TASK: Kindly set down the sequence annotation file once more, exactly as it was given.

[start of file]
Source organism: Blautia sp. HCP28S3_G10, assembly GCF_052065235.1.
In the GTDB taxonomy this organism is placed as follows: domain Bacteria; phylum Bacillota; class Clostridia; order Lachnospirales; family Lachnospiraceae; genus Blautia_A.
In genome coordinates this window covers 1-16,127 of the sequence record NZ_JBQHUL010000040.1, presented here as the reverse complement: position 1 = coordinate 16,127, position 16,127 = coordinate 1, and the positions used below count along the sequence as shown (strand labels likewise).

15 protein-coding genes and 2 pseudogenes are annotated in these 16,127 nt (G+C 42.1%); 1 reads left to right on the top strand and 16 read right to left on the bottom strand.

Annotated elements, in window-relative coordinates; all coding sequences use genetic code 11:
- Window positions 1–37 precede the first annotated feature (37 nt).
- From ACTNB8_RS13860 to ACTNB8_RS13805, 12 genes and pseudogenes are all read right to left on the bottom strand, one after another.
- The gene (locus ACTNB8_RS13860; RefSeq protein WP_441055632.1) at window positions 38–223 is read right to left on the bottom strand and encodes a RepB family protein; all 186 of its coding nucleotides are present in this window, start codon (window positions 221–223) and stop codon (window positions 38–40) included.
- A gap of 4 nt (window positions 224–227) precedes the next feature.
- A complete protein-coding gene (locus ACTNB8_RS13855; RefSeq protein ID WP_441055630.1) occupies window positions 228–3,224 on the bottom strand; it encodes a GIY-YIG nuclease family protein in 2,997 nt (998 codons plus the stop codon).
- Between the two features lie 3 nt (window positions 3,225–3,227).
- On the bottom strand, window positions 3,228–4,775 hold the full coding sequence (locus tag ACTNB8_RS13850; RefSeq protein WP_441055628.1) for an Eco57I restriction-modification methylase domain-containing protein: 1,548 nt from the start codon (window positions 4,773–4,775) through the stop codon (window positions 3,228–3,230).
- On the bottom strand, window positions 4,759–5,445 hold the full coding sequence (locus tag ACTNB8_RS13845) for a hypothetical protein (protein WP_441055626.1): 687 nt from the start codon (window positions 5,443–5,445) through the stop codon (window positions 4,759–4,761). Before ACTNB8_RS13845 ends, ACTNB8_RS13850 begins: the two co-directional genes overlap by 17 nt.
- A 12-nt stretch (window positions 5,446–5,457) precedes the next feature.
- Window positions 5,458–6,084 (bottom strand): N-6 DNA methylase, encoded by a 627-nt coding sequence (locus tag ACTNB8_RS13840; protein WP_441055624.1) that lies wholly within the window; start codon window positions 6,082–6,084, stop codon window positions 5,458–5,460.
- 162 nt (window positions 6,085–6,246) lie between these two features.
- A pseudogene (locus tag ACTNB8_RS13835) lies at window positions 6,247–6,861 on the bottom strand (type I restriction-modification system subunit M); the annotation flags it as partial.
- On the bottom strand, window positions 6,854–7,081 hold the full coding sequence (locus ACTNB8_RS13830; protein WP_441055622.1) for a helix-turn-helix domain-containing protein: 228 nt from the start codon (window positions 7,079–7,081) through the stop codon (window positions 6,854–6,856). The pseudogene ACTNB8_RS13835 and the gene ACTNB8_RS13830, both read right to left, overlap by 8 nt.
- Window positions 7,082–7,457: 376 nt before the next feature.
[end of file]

Source organism: Blautia sp. HCP28S3_G10, assembly GCF_052065235.1.
In the GTDB taxonomy this organism is placed as follows: domain Bacteria; phylum Bacillota; class Clostridia; order Lachnospirales; family Lachnospiraceae; genus Blautia_A.
In genome coordinates this window covers 1-16,127 of the sequence record NZ_JBQHUL010000040.1, presented here as the reverse complement: position 1 = coordinate 16,127, position 16,127 = coordinate 1, and the positions used below count along the sequence as shown (strand labels likewise).

15 protein-coding genes and 2 pseudogenes are annotated in these 16,127 nt (G+C 42.1%); 1 reads left to right on the top strand and 16 read right to left on the bottom strand.

Annotated elements, in window-relative coordinates; all coding sequences use genetic code 11:
- Window positions 1–37 precede the first annotated feature (37 nt).
- From ACTNB8_RS13860 to ACTNB8_RS13805, 12 genes and pseudogenes are all read right to left on the bottom strand, one after another.
- The gene (locus ACTNB8_RS13860; RefSeq protein WP_441055632.1) at window positions 38–223 is read right to left on the bottom strand and encodes a RepB family protein; all 186 of its coding nucleotides are present in this window, start codon (window positions 221–223) and stop codon (window positions 38–40) included.
- A gap of 4 nt (window positions 224–227) precedes the next feature.
- A complete protein-coding gene (locus ACTNB8_RS13855; RefSeq protein ID WP_441055630.1) occupies window positions 228–3,224 on the bottom strand; it encodes a GIY-YIG nuclease family protein in 2,997 nt (998 codons plus the stop codon).
- Between the two features lie 3 nt (window positions 3,225–3,227).
- On the bottom strand, window positions 3,228–4,775 hold the full coding sequence (locus tag ACTNB8_RS13850; RefSeq protein WP_441055628.1) for an Eco57I restriction-modification methylase domain-containing protein: 1,548 nt from the start codon (window positions 4,773–4,775) through the stop codon (window positions 3,228–3,230).
- On the bottom strand, window positions 4,759–5,445 hold the full coding sequence (locus tag ACTNB8_RS13845) for a hypothetical protein (protein WP_441055626.1): 687 nt from the start codon (window positions 5,443–5,445) through the stop codon (window positions 4,759–4,761). Before ACTNB8_RS13845 ends, ACTNB8_RS13850 begins: the two co-directional genes overlap by 17 nt.
- A 12-nt stretch (window positions 5,446–5,457) precedes the next feature.
- Window positions 5,458–6,084 (bottom strand): N-6 DNA methylase, encoded by a 627-nt coding sequence (locus tag ACTNB8_RS13840; protein WP_441055624.1) that lies wholly within the window; start codon window positions 6,082–6,084, stop codon window positions 5,458–5,460.
- 162 nt (window positions 6,085–6,246) lie between these two features.
- A pseudogene (locus tag ACTNB8_RS13835) lies at window positions 6,247–6,861 on the bottom strand (type I restriction-modification system subunit M); the annotation flags it as partial.
- On the bottom strand, window positions 6,854–7,081 hold the full coding sequence (locus ACTNB8_RS13830; protein WP_441055622.1) for a helix-turn-helix domain-containing protein: 228 nt from the start codon (window positions 7,079–7,081) through the stop codon (window positions 6,854–6,856). The pseudogene ACTNB8_RS13835 and the gene ACTNB8_RS13830, both read right to left, overlap by 8 nt.
- Window positions 7,082–7,457: 376 nt before the next feature.